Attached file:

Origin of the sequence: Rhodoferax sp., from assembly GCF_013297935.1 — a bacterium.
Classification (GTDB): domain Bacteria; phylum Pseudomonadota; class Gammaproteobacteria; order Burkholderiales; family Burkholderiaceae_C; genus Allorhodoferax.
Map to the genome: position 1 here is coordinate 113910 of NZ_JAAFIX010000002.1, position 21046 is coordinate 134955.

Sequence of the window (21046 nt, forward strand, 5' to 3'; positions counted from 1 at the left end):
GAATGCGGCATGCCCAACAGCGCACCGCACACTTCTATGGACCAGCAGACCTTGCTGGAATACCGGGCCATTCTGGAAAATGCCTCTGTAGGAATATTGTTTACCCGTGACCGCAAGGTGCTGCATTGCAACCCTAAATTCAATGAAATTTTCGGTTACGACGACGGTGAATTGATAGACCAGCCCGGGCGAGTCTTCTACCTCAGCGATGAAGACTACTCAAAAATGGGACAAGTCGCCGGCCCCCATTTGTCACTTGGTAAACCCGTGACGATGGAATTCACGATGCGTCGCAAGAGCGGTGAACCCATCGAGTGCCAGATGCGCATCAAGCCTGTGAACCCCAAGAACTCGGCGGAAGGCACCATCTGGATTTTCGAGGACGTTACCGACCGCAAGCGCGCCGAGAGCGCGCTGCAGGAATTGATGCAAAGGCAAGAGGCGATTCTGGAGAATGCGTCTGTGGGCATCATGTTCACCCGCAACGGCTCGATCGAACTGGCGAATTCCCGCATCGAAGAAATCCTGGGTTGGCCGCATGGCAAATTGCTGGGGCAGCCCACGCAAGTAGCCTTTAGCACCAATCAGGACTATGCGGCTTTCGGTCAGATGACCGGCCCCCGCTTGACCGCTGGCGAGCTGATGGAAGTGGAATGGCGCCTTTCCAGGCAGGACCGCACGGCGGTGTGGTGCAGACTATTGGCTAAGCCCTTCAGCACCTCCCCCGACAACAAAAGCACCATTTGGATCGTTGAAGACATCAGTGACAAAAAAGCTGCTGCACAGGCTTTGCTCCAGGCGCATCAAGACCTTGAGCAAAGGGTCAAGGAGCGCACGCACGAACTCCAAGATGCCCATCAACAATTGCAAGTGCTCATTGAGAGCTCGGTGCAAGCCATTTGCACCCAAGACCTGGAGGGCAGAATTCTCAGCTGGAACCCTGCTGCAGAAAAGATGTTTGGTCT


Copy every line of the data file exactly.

Origin of the sequence: Rhodoferax sp., from assembly GCF_013297935.1 — a bacterium.
Classification (GTDB): domain Bacteria; phylum Pseudomonadota; class Gammaproteobacteria; order Burkholderiales; family Burkholderiaceae_C; genus Allorhodoferax.
Map to the genome: position 1 here is coordinate 113910 of NZ_JAAFIX010000002.1, position 21046 is coordinate 134955.

Sequence of the window (21046 nt, forward strand, 5' to 3'; positions counted from 1 at the left end):
GAATGCGGCATGCCCAACAGCGCACCGCACACTTCTATGGACCAGCAGACCTTGCTGGAATACCGGGCCATTCTGGAAAATGCCTCTGTAGGAATATTGTTTACCCGTGACCGCAAGGTGCTGCATTGCAACCCTAAATTCAATGAAATTTTCGGTTACGACGACGGTGAATTGATAGACCAGCCCGGGCGAGTCTTCTACCTCAGCGATGAAGACTACTCAAAAATGGGACAAGTCGCCGGCCCCCATTTGTCACTTGGTAAACCCGTGACGATGGAATTCACGATGCGTCGCAAGAGCGGTGAACCCATCGAGTGCCAGATGCGCATCAAGCCTGTGAACCCCAAGAACTCGGCGGAAGGCACCATCTGGATTTTCGAGGACGTTACCGACCGCAAGCGCGCCGAGAGCGCGCTGCAGGAATTGATGCAAAGGCAAGAGGCGATTCTGGAGAATGCGTCTGTGGGCATCATGTTCACCCGCAACGGCTCGATCGAACTGGCGAATTCCCGCATCGAAGAAATCCTGGGTTGGCCGCATGGCAAATTGCTGGGGCAGCCCACGCAAGTAGCCTTTAGCACCAATCAGGACTATGCGGCTTTCGGTCAGATGACCGGCCCCCGCTTGACCGCTGGCGAGCTGATGGAAGTGGAATGGCGCCTTTCCAGGCAGGACCGCACGGCGGTGTGGTGCAGACTATTGGCTAAGCCCTTCAGCACCTCCCCCGACAACAAAAGCACCATTTGGATCGTTGAAGACATCAGTGACAAAAAAGCTGCTGCACAGGCTTTGCTCCAGGCGCATCAAGACCTTGAGCAAAGGGTCAAGGAGCGCACGCACGAACTCCAAGATGCCCATCAACAATTGCAAGTGCTCATTGAGAGCTCGGTGCAAGCCATTTGCACCCAAGACCTGGAGGGCAGAATTCTCAGCTGGAACCCTGCTGCAGAAAAGATGTTTGGTCT